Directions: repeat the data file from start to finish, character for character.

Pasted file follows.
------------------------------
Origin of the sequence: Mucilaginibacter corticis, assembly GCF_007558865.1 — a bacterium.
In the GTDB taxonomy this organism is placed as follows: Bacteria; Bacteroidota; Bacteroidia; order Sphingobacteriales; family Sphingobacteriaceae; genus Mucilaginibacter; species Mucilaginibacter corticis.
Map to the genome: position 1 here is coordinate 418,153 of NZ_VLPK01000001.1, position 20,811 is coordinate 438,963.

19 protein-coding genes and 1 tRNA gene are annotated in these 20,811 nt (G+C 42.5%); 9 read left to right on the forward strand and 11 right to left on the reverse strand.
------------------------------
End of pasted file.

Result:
Origin of the sequence: Mucilaginibacter corticis, assembly GCF_007558865.1 — a bacterium.
In the GTDB taxonomy this organism is placed as follows: Bacteria; Bacteroidota; Bacteroidia; order Sphingobacteriales; family Sphingobacteriaceae; genus Mucilaginibacter; species Mucilaginibacter corticis.
Map to the genome: position 1 here is coordinate 418,153 of NZ_VLPK01000001.1, position 20,811 is coordinate 438,963.

19 protein-coding genes and 1 tRNA gene are annotated in these 20,811 nt (G+C 42.5%); 9 read left to right on the forward strand and 11 right to left on the reverse strand.